Agora Grand Event Center & Inn at the Agora, Lewiston
Originally known as Kelsey Hall, the Italianate mansion on Walnut Street in Lewiston was designed and constructed in 1850 by Captain Albert Kelsey, a noted architect and Lewiston’s original city planner. Sixteen years later, Monsignor Thomas Wallace purchased the mansion for the Catholic Church, and in 1890 constructed St. Patrick’s Church on an adjacent plot. This enormous Neogothic sanctuary was designed by Patrick Keely, architect of Portland’s Cathedral, and his impressive plan features asymmetrical towers, one of which held the record for Maine’s tallest structure. Sadly, in 2009 the Portland Diocese closed the church, selling off most of the stained-glass windows as well as copper in the pipe organ, rendering it mute. Both the mansion and the sanctuary remained vacant until 2014 when Andrew Knight moved to Lewiston. He quickly fell in love with the property, purchased it and spent the next several years methodically rehabilitating both landmarks.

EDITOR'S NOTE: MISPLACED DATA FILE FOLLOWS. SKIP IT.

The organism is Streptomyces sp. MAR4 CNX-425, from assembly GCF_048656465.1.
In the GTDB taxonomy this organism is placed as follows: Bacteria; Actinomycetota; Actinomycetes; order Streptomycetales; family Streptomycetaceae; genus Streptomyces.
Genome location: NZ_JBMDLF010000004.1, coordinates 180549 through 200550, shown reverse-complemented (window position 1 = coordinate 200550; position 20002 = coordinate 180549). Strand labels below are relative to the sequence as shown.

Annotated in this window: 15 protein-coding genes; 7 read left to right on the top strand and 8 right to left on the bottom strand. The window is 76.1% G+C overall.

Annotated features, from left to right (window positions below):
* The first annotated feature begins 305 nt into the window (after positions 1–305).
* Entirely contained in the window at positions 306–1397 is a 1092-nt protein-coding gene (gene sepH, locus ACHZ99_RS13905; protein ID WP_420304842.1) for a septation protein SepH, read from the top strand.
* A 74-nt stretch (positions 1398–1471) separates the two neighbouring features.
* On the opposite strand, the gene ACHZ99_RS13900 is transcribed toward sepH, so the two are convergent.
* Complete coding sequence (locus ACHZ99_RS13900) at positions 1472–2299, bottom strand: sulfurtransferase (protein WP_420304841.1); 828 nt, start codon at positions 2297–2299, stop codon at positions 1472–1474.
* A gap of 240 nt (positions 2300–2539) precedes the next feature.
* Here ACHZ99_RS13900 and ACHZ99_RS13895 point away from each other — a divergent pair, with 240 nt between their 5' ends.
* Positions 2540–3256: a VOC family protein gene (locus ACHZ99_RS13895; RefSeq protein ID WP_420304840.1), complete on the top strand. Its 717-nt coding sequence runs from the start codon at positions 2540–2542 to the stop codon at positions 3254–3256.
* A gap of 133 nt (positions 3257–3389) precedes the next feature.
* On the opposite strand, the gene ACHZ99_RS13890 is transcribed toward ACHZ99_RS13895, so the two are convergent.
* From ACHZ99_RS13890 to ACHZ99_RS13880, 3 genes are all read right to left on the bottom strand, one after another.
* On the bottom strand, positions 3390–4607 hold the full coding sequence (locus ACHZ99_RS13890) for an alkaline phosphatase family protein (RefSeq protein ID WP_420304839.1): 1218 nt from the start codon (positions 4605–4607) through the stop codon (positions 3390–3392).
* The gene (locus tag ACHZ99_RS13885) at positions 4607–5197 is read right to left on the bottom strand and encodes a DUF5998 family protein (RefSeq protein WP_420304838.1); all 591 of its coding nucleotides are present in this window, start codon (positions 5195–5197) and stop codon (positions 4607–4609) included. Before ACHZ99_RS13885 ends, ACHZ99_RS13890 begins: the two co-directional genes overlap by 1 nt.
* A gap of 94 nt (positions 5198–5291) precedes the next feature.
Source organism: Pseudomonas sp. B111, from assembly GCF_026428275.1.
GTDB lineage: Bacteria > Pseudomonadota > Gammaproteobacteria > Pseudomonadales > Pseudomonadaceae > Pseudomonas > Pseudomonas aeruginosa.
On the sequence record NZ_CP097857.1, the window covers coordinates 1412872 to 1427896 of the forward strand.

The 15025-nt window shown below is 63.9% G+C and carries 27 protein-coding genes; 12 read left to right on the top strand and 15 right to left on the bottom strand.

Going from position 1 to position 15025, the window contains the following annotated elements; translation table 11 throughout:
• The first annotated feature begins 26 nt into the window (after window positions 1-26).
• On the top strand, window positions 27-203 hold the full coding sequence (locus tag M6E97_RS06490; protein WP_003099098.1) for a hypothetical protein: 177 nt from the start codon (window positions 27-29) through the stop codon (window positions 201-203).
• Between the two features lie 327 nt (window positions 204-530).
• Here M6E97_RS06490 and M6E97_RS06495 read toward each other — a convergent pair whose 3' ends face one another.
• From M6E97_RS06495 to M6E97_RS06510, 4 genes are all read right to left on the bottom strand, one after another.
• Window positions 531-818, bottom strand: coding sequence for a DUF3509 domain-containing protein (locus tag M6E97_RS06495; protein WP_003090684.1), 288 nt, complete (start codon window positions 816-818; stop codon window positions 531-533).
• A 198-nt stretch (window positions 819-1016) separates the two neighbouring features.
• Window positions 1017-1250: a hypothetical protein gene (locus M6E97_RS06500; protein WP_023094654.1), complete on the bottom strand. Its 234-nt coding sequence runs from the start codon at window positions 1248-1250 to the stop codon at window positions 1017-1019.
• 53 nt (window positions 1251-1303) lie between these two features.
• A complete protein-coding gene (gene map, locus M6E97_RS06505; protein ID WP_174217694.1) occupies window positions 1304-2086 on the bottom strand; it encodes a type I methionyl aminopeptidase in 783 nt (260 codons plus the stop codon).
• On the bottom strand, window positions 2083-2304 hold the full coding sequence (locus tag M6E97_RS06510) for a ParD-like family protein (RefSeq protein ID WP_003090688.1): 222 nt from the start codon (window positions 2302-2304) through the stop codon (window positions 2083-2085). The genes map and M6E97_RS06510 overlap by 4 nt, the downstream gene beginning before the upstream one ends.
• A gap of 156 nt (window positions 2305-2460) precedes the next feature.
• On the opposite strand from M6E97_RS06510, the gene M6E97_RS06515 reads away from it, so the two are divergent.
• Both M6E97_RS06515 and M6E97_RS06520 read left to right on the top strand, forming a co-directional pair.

Structurally, the buildings were in good shape. Knight’s primary challenge was finding an appropriate use for them in this economically depressed part of Maine. Converting both structures to commercial use required extensive life safety updates (fire alarms, sprinklers, etc.) as well as new bathrooms, ADA accessibility, HVAC systems and upgrades for kitchen and liquor licensing. And then there was the stained-glass Rose Window; though intact, it called out for painstaking restoration and cleaning.
Acting as General Contractor, Andrew spent most of 2015 transforming Kelsey Hall into a boutique hotel he christened the Inn at the Agora. Shortly thereafter, he began renovating and repurposing the church, which opened in April of 2016 as the Agora Grand Event Center. Appropriately, “agora” is the ancient Greek word for “gathering place.”
The revitalization of these landmarks, and the financial success of a luxury hotel and event center in downtown Lewiston has not only challenged assumptions about the economic viability of Maine’s second-largest city, but attracted potential new investors while insuring that two of Maine’s stunning witnesses to the past remain a lasting legacy for generations to come.